Nov 7, 2022 - Politics

Baker says the center is getting lost

Photo illustration of Massachusetts Governor Charlie Baker with lines radiating from him.

Photo Illustration: Brendan Lynch/Axios. Photo: Erin Clark-Pool/Getty Images

With only a few months left in office, Gov. Charlie Baker is sounding the alarm about media trends he says will drive hyper-partisanship and alienate centrist voters.

Driving the news: Most Americans don't fall in the political extremes that both parties concentrate on, Baker reminded some of the country's future leaders at a Harvard lecture Thursday.

What they're saying: "Rather than dragging more and more voters to the extremes, this behavior from the major parties is having the opposite effect. Many are becoming independents," Baker said.

  • Baker cited polls showing the number of independent voters has climbed in the last several decades.
  • "That's a lot of movement. Tens of millions of voters," Baker said, adding that unenrolled voters in Massachusetts may make up more than 60% of the 2022 electorate.
  • Baker has been at odds with his own party for several years. At the time of his speech, he was still registered in his hometown of Swampscott as a Republican.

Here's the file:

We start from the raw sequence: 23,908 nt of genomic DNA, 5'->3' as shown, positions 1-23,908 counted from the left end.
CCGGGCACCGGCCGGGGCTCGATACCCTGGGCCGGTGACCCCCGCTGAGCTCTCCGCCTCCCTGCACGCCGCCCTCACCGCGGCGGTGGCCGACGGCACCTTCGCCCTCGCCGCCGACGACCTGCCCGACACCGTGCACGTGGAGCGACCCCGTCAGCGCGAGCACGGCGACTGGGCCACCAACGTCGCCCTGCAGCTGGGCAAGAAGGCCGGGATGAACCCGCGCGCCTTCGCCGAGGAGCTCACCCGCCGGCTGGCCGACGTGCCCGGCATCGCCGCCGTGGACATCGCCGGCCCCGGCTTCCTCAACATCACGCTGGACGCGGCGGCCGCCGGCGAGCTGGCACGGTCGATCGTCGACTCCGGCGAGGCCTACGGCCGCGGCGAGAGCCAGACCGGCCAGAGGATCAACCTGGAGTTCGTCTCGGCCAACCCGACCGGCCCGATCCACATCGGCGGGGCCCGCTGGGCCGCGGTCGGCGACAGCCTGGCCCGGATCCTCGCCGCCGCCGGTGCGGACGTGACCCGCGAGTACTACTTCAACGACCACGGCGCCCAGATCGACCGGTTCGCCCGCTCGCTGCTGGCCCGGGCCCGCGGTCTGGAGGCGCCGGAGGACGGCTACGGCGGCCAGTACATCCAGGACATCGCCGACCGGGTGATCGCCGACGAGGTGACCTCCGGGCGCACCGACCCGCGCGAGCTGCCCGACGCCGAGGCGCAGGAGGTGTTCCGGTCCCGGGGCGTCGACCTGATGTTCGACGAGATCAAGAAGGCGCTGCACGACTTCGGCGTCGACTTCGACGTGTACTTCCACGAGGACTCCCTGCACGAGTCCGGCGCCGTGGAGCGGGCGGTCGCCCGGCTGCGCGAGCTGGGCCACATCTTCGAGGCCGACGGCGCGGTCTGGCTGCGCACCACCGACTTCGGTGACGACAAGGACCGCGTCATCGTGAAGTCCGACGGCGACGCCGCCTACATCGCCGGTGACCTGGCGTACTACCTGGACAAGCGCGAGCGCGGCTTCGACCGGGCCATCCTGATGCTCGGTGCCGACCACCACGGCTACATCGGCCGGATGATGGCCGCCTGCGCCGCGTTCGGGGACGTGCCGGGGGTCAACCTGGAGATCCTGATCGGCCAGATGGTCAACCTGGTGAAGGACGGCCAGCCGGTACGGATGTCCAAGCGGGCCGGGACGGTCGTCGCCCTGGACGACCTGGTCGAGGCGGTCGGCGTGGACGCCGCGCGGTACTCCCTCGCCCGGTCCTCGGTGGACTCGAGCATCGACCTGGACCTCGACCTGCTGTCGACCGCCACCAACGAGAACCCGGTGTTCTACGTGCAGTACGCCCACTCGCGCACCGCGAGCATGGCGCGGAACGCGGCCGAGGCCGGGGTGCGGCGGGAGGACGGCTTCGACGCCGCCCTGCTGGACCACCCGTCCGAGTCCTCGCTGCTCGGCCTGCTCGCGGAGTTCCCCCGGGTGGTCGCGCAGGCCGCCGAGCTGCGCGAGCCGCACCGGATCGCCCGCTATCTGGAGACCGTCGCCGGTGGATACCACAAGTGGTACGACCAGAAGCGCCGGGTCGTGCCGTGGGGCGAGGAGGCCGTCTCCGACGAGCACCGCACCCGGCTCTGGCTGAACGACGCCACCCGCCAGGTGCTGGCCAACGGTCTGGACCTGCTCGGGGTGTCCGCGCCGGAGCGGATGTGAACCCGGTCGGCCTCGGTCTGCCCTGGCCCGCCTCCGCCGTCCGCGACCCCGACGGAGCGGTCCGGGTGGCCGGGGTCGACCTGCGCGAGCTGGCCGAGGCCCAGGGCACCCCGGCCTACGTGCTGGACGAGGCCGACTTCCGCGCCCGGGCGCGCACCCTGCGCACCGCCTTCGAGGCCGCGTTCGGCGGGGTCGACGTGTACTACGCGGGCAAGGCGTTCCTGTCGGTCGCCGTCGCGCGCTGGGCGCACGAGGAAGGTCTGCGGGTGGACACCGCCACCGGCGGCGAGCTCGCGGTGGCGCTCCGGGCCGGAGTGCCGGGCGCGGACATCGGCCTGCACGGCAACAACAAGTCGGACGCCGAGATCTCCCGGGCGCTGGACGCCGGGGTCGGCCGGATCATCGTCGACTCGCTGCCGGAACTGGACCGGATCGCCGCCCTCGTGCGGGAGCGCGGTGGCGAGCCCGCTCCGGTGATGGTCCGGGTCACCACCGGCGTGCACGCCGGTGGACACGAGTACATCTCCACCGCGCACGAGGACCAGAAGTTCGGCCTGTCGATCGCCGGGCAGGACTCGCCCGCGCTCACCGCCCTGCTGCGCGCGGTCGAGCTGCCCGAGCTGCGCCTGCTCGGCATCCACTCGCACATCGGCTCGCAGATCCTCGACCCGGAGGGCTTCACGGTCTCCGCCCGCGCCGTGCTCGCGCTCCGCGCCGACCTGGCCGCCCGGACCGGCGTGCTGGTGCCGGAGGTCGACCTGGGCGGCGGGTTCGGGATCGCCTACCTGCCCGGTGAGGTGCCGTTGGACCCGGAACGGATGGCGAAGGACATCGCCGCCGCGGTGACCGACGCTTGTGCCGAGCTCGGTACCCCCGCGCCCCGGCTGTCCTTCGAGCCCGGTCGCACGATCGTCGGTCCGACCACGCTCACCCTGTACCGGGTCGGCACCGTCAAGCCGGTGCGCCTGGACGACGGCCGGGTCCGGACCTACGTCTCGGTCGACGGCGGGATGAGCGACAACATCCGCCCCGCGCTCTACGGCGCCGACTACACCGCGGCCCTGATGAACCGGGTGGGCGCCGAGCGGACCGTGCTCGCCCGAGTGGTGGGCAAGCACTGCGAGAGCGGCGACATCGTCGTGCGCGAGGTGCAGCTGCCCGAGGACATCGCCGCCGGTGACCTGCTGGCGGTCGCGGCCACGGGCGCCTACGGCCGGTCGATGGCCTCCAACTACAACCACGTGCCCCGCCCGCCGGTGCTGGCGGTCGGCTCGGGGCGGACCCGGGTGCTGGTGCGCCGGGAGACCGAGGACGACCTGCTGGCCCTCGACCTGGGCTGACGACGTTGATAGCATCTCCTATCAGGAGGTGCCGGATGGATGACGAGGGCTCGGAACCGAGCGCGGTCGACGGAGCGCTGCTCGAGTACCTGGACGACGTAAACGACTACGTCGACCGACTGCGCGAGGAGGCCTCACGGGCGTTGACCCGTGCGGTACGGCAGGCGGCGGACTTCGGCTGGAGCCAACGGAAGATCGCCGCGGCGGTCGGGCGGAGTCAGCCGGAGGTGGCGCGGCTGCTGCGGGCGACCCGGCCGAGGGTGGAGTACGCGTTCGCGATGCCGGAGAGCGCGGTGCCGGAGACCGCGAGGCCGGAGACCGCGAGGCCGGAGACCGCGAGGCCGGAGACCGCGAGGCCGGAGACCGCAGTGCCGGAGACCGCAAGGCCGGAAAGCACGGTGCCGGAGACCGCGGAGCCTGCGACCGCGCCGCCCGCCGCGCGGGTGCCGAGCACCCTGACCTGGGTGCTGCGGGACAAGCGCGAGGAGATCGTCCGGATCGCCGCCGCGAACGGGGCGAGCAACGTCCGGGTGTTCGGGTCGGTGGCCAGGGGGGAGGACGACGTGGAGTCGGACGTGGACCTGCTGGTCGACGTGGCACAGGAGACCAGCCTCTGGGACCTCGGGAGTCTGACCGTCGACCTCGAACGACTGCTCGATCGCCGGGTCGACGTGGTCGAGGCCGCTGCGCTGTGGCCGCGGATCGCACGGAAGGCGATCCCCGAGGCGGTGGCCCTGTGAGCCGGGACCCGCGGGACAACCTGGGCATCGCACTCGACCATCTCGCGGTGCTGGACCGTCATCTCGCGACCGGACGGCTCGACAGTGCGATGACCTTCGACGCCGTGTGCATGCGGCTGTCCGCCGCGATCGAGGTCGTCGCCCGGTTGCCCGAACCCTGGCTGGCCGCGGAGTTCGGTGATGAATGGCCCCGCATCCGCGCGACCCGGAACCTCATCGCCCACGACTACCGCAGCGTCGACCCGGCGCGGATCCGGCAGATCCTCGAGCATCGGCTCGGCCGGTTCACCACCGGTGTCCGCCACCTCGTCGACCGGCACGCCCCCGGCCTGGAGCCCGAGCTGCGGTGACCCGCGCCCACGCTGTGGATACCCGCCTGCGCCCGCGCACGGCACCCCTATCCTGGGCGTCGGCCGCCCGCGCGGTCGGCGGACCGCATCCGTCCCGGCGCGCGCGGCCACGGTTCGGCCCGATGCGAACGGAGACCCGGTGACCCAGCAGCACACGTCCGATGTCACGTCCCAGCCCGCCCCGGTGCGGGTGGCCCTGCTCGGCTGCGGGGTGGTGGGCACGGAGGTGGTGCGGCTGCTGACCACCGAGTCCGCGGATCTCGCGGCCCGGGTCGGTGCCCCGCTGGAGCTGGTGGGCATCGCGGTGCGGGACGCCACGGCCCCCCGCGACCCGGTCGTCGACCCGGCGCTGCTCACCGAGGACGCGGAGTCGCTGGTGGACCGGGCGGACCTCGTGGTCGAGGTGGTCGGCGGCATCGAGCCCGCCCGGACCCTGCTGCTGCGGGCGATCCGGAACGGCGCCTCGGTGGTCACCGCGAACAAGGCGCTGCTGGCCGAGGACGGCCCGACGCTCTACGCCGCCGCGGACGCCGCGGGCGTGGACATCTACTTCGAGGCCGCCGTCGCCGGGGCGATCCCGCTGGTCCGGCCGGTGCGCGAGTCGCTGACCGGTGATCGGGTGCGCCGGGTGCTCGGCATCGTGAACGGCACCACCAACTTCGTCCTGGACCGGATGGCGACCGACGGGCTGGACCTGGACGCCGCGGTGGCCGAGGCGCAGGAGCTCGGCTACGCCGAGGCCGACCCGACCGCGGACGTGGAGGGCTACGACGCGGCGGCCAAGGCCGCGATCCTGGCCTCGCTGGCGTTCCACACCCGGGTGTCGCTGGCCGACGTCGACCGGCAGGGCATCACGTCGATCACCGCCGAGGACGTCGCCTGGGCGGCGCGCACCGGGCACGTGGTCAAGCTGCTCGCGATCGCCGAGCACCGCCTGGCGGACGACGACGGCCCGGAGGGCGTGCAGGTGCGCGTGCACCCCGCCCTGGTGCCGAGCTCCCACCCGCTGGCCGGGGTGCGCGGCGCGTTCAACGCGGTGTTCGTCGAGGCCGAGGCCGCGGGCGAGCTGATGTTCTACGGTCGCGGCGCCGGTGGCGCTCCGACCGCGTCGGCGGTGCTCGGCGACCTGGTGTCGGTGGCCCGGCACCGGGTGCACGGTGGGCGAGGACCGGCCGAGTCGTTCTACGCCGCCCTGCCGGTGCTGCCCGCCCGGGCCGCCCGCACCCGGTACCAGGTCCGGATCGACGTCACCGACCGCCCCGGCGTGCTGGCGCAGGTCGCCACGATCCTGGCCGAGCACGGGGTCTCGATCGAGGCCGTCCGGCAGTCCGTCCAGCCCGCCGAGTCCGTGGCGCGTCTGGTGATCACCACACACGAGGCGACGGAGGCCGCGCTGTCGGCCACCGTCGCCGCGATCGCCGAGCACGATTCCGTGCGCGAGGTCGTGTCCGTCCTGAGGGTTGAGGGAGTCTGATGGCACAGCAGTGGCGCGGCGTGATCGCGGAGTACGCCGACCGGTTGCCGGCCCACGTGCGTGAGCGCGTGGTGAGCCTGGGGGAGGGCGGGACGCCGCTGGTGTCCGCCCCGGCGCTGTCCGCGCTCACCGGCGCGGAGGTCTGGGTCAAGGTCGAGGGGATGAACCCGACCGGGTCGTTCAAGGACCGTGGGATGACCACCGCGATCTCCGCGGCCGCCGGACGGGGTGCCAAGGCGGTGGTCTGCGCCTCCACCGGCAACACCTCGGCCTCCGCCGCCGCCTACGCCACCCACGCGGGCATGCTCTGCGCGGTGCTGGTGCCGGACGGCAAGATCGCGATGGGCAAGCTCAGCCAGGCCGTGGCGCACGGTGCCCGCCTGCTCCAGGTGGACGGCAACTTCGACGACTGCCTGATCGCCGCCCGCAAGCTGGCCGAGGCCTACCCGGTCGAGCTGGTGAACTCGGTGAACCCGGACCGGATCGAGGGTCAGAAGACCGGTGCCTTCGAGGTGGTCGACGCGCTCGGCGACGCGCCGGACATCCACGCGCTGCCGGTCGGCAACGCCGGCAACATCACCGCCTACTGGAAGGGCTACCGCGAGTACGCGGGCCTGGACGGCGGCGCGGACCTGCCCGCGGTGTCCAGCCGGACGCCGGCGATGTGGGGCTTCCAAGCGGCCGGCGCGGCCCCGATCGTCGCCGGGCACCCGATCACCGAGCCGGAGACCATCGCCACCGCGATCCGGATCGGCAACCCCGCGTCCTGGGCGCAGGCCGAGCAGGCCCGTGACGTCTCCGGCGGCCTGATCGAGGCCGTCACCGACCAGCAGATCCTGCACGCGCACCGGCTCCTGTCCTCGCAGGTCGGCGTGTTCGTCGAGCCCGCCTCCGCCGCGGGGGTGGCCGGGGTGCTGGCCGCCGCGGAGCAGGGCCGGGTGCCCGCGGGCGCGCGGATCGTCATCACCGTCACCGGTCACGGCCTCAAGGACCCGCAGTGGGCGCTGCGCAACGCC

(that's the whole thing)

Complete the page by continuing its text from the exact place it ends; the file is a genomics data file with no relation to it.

Baker themed his thoughts on the media around comments musician David Bowie made to the BBC in 1999 about how the internet would radically change media consumption and become "an alien life form" of its own.

  • Baker said the internet's ability to link like-minded people has led to even more extremism.
  • "Finding people who share your love of gardening is just as easy as finding people who share your love of hate speech," Baker said.
  • Media outlets catering to slim ideological audiences are amplified by social media algorithms that only deliver the kind of news people already want to hear, he added.

This causes legitimate news organizations to become "edgier" to try to compete with ideological outlets, Baker said.

  • "Outrage and misinformation travels further and faster among partisans and advocates on social media than anything that looks like straight news," Baker said.

The speech was organized by three of the Kennedy School's most prominent divisions: the Taubman Center for State and Local Government, the Rappaport Institute for Greater Boston, and the Institute of Politics.

You can watch the Kennedy School's webcast here.


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